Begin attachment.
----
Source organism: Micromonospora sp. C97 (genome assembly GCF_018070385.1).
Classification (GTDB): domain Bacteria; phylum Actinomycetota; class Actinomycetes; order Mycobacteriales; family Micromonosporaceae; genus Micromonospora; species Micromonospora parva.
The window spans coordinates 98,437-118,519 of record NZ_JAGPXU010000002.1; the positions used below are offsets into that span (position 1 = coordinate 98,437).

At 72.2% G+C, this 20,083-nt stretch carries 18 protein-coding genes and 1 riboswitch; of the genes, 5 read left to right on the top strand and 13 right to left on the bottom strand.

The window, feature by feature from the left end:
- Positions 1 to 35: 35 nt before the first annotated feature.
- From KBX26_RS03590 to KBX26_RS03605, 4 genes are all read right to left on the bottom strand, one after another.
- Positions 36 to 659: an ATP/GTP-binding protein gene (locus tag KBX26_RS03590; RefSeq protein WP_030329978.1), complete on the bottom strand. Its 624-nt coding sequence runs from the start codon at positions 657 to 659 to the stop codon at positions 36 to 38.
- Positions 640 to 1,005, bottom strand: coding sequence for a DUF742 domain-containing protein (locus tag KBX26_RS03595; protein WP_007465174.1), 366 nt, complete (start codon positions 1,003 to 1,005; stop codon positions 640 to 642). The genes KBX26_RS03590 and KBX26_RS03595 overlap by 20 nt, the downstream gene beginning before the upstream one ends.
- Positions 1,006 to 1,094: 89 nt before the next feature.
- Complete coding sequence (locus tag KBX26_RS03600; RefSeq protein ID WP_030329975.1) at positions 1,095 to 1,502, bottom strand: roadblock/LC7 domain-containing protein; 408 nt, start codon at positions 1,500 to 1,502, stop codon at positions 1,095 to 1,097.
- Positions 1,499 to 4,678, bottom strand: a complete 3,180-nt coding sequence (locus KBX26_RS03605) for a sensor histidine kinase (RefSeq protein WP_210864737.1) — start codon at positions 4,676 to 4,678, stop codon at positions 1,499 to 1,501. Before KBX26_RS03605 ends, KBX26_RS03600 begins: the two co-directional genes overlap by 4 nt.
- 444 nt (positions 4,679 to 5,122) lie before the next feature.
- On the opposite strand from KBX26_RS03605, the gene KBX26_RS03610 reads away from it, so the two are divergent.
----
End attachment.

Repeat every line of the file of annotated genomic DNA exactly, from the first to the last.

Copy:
Source organism: Micromonospora sp. C97 (genome assembly GCF_018070385.1).
Classification (GTDB): domain Bacteria; phylum Actinomycetota; class Actinomycetes; order Mycobacteriales; family Micromonosporaceae; genus Micromonospora; species Micromonospora parva.
The window spans coordinates 98,437-118,519 of record NZ_JAGPXU010000002.1; the positions used below are offsets into that span (position 1 = coordinate 98,437).

At 72.2% G+C, this 20,083-nt stretch carries 18 protein-coding genes and 1 riboswitch; of the genes, 5 read left to right on the top strand and 13 right to left on the bottom strand.

The window, feature by feature from the left end:
- Positions 1 to 35: 35 nt before the first annotated feature.
- From KBX26_RS03590 to KBX26_RS03605, 4 genes are all read right to left on the bottom strand, one after another.
- Positions 36 to 659: an ATP/GTP-binding protein gene (locus tag KBX26_RS03590; RefSeq protein WP_030329978.1), complete on the bottom strand. Its 624-nt coding sequence runs from the start codon at positions 657 to 659 to the stop codon at positions 36 to 38.
- Positions 640 to 1,005, bottom strand: coding sequence for a DUF742 domain-containing protein (locus tag KBX26_RS03595; protein WP_007465174.1), 366 nt, complete (start codon positions 1,003 to 1,005; stop codon positions 640 to 642). The genes KBX26_RS03590 and KBX26_RS03595 overlap by 20 nt, the downstream gene beginning before the upstream one ends.
- Positions 1,006 to 1,094: 89 nt before the next feature.
- Complete coding sequence (locus tag KBX26_RS03600; RefSeq protein ID WP_030329975.1) at positions 1,095 to 1,502, bottom strand: roadblock/LC7 domain-containing protein; 408 nt, start codon at positions 1,500 to 1,502, stop codon at positions 1,095 to 1,097.
- Positions 1,499 to 4,678, bottom strand: a complete 3,180-nt coding sequence (locus KBX26_RS03605) for a sensor histidine kinase (RefSeq protein WP_210864737.1) — start codon at positions 4,676 to 4,678, stop codon at positions 1,499 to 1,501. Before KBX26_RS03605 ends, KBX26_RS03600 begins: the two co-directional genes overlap by 4 nt.
- 444 nt (positions 4,679 to 5,122) lie before the next feature.
- On the opposite strand from KBX26_RS03605, the gene KBX26_RS03610 reads away from it, so the two are divergent.